Topics

Paranoia about the D3-110 Volvo Penta - diesel bug


Scott SV Tengah
 

My paranoia about my Volvo D3-110 (rev c) has been kicked back into high gear. I think this applies to anyone with a diesel engine but particularly with the hyper sensitive D3-110.

I know a few A54 owners with failed D3-110 due to water ingress. We've discussed that on another thread. I'll leave that discussion there.

Recently I met a HR46 owner who had to lag behind the World ARC ($$$$!) because of diesel bug issues on his D3-110C. Another HR48 owner had the same issue and in both cases, the engine died and wouldn't start back up. His tank was disgusting, apparently. I've opened my inspection hatches and my tank is nearly pristine. But I am not going to rest on my laurels. 

What do you guys do to keep your fuel system clean? Here's my procedure and I hope I can improve on it with your help:

1) Diesel only from places that get high turnover. We aim for duty-free, so they're usually in high demand.
2) Outside of the US and EU, we use the Baja filter. Damn slow at only around 8liters per minute, but you gotta do what you gotta do... That said, I know of a few owners in the EU who have had diesel bug - seems more prevalent with biodiesel.

One idea to reduce filling time (900/8 = nearly two hours!!) is to use the Baja Filter to fill up our spare 20liter jerry can and then inspect the Baja filter. If all is good, just fill up the boat without the filter.

3) I use BioBor JF. I don't know if it's the best, but I found a bottle in the US that was enough to treat 10,000 liters, so that was my decision making criteria.
4) I have 10 micron Racor filters in the water separator filters. I carry 15 filters aboard.  Two micron in the Volvo, per spec.
5) Pray.

What do you all do to ensure you aren't stricken by the bug?


--
Scott 
2007 A54 #69
SV Tengah
http://www.svtengah.com


Porter McRoberts
 

Exactly all of what you do Scott.  I also have about 20 2 micron racors and use the 2 micron as pre filters.  I change more frequently too. Every 100 hrs or so.  Id love to install a fuel polishing system.  We use the biocide etc.  On the BAJA we use the “Mr. Funnel system (amazon)” with two screens: it's very fast, as fast as I can pour from a Jerry can.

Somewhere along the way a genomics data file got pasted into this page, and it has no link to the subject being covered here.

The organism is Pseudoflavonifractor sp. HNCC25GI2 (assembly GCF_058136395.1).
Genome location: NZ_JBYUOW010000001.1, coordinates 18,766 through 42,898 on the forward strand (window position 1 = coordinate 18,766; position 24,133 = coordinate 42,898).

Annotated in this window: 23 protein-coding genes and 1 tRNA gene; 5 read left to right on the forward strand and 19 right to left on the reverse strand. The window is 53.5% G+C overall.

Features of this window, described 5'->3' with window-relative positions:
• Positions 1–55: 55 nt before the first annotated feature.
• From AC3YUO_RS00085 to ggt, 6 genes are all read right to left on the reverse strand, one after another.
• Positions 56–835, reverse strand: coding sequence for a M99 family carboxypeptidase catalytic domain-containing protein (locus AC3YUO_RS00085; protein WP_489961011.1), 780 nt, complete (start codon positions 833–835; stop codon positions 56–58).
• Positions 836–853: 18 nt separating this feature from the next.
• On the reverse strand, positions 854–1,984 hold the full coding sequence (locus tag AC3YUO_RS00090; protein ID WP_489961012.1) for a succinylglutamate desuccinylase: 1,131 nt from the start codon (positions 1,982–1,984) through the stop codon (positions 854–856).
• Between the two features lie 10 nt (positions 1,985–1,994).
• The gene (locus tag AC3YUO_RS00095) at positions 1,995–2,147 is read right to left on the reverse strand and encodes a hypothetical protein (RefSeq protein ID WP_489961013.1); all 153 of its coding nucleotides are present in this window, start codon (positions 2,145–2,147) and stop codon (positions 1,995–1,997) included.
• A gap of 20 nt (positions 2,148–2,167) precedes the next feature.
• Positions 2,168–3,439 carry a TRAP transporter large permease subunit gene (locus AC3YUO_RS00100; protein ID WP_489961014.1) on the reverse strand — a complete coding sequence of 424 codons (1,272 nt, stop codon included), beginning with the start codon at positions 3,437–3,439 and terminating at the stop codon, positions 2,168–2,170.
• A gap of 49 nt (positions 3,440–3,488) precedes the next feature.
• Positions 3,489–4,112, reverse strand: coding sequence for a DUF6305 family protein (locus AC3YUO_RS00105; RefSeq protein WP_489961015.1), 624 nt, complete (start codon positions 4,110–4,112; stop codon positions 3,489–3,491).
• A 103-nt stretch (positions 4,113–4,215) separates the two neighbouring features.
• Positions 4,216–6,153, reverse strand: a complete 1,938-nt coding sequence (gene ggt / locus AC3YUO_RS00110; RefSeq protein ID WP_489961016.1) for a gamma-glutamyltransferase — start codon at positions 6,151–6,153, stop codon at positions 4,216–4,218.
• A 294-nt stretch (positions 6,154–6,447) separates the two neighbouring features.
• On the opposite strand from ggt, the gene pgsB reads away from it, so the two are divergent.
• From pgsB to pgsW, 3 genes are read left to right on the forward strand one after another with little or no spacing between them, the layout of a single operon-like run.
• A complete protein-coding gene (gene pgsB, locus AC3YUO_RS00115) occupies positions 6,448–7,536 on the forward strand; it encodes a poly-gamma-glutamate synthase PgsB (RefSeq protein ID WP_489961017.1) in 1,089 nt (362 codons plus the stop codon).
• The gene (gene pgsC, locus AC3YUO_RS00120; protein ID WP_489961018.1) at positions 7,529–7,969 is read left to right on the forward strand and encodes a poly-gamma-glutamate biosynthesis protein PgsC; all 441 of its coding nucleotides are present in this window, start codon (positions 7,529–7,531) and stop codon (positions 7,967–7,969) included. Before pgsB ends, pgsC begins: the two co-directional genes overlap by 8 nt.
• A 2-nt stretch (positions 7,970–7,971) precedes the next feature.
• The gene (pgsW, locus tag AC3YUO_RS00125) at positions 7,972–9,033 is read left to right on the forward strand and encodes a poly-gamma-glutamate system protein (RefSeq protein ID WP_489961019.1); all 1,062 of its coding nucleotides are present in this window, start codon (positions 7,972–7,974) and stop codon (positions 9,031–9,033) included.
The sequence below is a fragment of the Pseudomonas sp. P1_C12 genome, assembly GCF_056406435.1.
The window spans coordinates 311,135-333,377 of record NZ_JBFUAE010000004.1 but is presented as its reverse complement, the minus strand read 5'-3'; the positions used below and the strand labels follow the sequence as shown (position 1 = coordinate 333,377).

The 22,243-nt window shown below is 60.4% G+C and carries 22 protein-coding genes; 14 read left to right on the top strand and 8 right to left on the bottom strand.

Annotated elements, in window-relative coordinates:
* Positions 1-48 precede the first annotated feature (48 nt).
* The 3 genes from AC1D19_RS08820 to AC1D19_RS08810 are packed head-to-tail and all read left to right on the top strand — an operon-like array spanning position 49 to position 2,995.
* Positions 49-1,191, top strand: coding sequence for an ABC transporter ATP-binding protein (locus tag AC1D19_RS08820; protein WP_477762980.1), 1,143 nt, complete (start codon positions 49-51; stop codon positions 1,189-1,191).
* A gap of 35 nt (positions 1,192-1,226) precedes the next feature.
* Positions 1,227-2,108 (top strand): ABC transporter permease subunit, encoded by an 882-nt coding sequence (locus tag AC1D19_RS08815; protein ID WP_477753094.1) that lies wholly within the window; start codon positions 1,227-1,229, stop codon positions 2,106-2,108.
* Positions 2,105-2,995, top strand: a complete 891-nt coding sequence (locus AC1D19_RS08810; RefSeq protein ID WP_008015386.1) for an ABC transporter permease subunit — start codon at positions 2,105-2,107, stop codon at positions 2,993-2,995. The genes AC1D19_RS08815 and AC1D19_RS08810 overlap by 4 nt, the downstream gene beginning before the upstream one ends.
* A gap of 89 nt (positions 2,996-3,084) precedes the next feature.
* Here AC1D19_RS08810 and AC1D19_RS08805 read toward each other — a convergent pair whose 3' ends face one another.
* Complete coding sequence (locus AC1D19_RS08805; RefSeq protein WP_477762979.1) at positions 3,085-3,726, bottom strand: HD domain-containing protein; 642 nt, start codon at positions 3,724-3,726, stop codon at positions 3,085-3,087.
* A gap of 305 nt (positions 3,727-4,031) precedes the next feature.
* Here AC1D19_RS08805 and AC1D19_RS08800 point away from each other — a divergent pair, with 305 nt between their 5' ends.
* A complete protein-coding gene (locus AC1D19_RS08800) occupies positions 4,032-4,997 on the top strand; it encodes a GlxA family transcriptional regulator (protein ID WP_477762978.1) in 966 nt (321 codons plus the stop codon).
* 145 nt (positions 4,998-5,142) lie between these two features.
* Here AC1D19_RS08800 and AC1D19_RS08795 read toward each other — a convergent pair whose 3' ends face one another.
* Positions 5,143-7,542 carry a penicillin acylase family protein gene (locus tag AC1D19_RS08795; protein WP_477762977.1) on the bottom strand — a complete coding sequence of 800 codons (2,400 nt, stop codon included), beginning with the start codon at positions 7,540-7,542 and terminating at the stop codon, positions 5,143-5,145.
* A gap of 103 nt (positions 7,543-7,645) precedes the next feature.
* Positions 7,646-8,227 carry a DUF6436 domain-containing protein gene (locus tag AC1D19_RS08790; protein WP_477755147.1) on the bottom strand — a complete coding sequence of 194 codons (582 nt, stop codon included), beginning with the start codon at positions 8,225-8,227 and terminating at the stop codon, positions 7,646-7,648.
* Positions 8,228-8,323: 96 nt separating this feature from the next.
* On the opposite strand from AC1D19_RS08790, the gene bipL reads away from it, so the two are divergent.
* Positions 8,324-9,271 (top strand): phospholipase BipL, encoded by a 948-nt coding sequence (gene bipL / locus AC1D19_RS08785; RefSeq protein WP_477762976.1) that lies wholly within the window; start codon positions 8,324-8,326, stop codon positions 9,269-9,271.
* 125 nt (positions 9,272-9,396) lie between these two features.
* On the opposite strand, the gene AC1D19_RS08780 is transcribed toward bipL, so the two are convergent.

And, of course as you suggest, lots of prayer.
As you know we had lots of D3 issues.  Even though our new “H” model runs beautifully, I would have gotten a Beta, had I been paying for it.  

Best of Luck

Porter
S/V IBIS A54-152


On Feb 9, 2020, at 9:28 AM, Scott SV Tengah <Scott.nguyen@...> wrote:

My paranoia about my Volvo D3-110 (rev c) has been kicked back into high gear. I think this applies to anyone with a diesel engine but particularly with the hyper sensitive D3-110.

I know a few A54 owners with failed D3-110 due to water ingress. We've discussed that on another thread. I'll leave that discussion there.

Recently I met a HR46 owner who had to lag behind the World ARC ($$$$!) because of diesel bug issues on his D3-110C. Another HR48 owner had the same issue and in both cases, the engine died and wouldn't start back up. His tank was disgusting, apparently. I've opened my inspection hatches and my tank is nearly pristine. But I am not going to rest on my laurels. 

What do you guys do to keep your fuel system clean? Here's my procedure and I hope I can improve on it with your help:

1) Diesel only from places that get high turnover. We aim for duty-free, so they're usually in high demand.
2) Outside of the US and EU, we use the Baja filter. Damn slow at only around 8liters per minute, but you gotta do what you gotta do... That said, I know of a few owners in the EU who have had diesel bug - seems more prevalent with biodiesel.

One idea to reduce filling time (900/8 = nearly two hours!!) is to use the Baja Filter to fill up our spare 20liter jerry can and then inspect the Baja filter. If all is good, just fill up the boat without the filter.

3) I use BioBor JF. I don't know if it's the best, but I found a bottle in the US that was enough to treat 10,000 liters, so that was my decision making criteria.
4) I have 10 micron Racor filters in the water separator filters. I carry 15 filters aboard.  Two micron in the Volvo, per spec.